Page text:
Getting millennial clients or prospects to understand the benefits of planning for retirement early can be challenging. Read how Kendrick Ng from Singapore does it.


Retirement planning

All financial advisors would agree that financial planning is always more effective with tweaks and the addition of layers of wealth protection over a period of time as the needs and wants of clients would change with the stages of life, and planning for retirement should ideally be done years or even decades before the age of retirement. But how does one explain to younger clients or prospects it is imperative for them to start planning as young as possible?  

Perhaps, instead of showing millennial clients what they stand to gain if they start planning for retirement early, financial advisors can illustrate to clients what they stand to lose if they don’t plan ahead. Kendrick Ng, a two-year MDRT member from Singapore, shares how he does it. 

Explaining time vs. money horizon 

Knowing your client’s time horizon is essential for outlining an investing strategy that meets their goals. The time horizon will dictate a very important distinction: the return of investment versus the return on investment.  

With a shorter time horizon, the focus is tilted toward the return of it; you want to make sure your clients can get the initial investment back. For example, if you know your client needs the money next year, they don’t have a lot of time to grow it and there isn’t a lot of room to risk losing it. 

In the case of retirement planning, it is important to help clients understand that starting early will allow them the luxury of time to compound and maximize results until their age of retirement. At the same time, explaining the Time vs. Money Horizon will let them understand the downside of late retirement planning. Ng explains, “Having limited time to generate [the same] ROI, which is very risky and [generally] not advisable.”   

 Share real-life examples 

After explaining the Time vs. Money Horizon to his clients, Ng doubles down on the perils of starting retirement planning late by sharing a personal experience with another client of his.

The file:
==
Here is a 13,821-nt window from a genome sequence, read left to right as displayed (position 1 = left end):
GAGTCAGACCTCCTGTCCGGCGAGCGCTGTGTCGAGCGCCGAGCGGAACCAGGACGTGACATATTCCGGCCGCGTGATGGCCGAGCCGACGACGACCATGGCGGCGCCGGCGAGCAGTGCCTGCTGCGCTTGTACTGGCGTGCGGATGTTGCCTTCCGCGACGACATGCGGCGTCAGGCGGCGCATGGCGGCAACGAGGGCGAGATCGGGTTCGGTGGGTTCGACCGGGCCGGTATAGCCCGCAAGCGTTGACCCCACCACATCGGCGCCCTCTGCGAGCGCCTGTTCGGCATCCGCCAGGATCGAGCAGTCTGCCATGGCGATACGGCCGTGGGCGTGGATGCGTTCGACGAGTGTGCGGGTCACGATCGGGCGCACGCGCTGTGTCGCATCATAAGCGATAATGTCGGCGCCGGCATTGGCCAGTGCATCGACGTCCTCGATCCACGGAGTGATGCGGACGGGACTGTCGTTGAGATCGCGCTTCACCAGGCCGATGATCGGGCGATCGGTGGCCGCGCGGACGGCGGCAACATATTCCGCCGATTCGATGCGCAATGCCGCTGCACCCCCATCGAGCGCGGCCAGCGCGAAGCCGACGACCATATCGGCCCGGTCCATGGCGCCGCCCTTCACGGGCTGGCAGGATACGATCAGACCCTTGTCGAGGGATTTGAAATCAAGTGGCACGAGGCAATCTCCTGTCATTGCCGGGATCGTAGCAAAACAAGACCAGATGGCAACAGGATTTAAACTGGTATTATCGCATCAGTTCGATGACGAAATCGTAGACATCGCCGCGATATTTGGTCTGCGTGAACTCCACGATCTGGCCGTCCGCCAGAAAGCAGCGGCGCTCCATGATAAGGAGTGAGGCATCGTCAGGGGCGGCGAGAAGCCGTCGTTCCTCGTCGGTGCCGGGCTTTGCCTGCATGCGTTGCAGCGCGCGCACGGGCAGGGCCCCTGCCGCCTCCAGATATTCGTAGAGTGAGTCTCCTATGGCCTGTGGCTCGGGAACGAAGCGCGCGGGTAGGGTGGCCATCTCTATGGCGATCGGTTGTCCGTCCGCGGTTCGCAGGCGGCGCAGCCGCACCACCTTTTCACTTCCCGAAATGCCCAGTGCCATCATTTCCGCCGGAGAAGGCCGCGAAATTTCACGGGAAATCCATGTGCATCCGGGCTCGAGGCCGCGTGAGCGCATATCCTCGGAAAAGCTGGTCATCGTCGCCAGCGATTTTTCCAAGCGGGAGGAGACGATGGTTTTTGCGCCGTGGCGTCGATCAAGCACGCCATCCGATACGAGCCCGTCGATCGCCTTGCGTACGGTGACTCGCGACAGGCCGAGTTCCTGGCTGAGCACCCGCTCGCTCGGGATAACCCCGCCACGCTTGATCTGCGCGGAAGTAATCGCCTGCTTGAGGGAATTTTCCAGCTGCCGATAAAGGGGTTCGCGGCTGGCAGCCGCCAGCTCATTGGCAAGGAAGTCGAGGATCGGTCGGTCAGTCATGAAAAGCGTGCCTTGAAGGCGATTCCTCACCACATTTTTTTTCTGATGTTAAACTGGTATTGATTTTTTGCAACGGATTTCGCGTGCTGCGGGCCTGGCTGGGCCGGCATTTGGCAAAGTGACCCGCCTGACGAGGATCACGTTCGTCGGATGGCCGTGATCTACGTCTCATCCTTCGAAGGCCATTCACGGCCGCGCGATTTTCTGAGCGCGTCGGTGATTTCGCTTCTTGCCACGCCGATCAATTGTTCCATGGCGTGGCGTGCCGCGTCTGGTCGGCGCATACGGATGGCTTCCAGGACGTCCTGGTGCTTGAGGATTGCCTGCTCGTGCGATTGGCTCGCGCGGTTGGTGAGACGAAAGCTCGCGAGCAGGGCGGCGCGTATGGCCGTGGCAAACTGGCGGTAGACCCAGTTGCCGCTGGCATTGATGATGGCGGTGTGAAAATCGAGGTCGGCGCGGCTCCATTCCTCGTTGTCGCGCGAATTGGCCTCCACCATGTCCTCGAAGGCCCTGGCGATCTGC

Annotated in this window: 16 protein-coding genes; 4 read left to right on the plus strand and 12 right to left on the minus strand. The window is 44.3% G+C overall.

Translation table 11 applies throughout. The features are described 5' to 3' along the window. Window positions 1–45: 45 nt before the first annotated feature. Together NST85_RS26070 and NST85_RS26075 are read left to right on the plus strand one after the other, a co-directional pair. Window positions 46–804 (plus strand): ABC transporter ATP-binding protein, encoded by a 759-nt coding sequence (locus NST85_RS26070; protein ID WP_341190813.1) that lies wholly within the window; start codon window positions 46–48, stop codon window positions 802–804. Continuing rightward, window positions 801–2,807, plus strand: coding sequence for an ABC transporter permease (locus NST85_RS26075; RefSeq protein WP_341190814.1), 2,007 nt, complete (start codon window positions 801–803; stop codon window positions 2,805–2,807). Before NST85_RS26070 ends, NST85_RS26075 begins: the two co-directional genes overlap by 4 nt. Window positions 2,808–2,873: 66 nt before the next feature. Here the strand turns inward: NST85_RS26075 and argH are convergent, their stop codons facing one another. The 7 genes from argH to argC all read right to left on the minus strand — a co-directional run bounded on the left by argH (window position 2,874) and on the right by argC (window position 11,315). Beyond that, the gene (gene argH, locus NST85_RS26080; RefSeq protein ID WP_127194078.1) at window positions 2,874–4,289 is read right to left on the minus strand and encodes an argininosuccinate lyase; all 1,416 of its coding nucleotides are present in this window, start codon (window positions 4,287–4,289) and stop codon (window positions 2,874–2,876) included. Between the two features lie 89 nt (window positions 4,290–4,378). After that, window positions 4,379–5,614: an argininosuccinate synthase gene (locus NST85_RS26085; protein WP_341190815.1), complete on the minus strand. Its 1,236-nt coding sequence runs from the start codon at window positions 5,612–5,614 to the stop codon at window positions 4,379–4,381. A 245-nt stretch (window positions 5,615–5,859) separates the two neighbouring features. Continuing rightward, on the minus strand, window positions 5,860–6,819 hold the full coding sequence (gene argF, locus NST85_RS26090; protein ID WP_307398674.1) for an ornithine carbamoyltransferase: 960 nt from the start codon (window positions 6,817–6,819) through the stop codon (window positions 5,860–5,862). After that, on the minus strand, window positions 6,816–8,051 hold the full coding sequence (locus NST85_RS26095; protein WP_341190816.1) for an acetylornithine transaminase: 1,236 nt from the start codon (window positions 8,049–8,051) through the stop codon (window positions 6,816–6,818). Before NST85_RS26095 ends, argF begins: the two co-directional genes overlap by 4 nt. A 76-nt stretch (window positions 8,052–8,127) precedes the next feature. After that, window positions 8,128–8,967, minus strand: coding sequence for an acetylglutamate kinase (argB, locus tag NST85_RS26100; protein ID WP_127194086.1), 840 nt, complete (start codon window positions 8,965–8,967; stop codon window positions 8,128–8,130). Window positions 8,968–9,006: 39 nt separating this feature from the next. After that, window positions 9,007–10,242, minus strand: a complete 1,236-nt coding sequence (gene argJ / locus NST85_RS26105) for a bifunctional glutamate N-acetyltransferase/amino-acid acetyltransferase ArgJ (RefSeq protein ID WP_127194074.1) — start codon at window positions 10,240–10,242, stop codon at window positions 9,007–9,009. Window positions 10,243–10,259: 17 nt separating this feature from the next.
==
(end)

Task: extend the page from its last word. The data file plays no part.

One of his clients only started to plan for retirement at the age of 55, which meant that the latter “had to save up quite a substantial amount [monthly] to hit his [financial] objectives.” Ng shared that planning for retirement this late is “very stressful, compared to if he started planning in his early 30s or 40s.” As a result, Ng’s client had to delay his retirement, probably beyond the age of 65. “With proper planning, this [situation] could have been avoided,” Ng shared.  

Provide a solution 

Naturally, after sharing the downsides of late retirement planning, Ng comes in with a feasible solution for his clients. He does this by first mapping out the financial risks they might be exposed to, along with any financial concerns they might have. He also helps to identify possible big-ticket spendings and commitments his client might have such as buying a house, paying for a wedding or having a child in the near future.  

With a detailed overview of his client’s financial goals and responsibilities drawn out, Ng will then encourage his client to plan ahead by committing to a policy that will help provide for them during their retirement years. “Detailed planning is required for younger clients [and] they need to cater a budget for future retirement needs,” he shared. He also always reminds his clients, “When you start early, it will be less stressful for you when you’re in your late 50s.” 

On top of helping his millennial clients plan for their retirement, Ng also educates them on the impact of inflation and tells them the minimum Full Retirement Sum they should work towards set by the Central Provident Fund Board in Singapore (a compulsory comprehensive savings and pension plan for working Singaporeans and permanent residents primarily to fund their retirement, healthcare, education and housing needs in Singapore). “Using the tools provided by CPF, the minimum retirement sum is a good ballpark figure for clients to plan towards. But they would also realize that the sum is not sufficient for a comfortable retirement,” Ng shared. 

With a wealth of information at their fingertips about how late retirement planning can affect their age of retirement and how Ng can help them adequately budget for their retirement, Ng’s clients can then make sound decisions on how to better ready themselves for their golden years using a multitude of solutions and strategies tailored to their time horizons and circumstances.

Source by: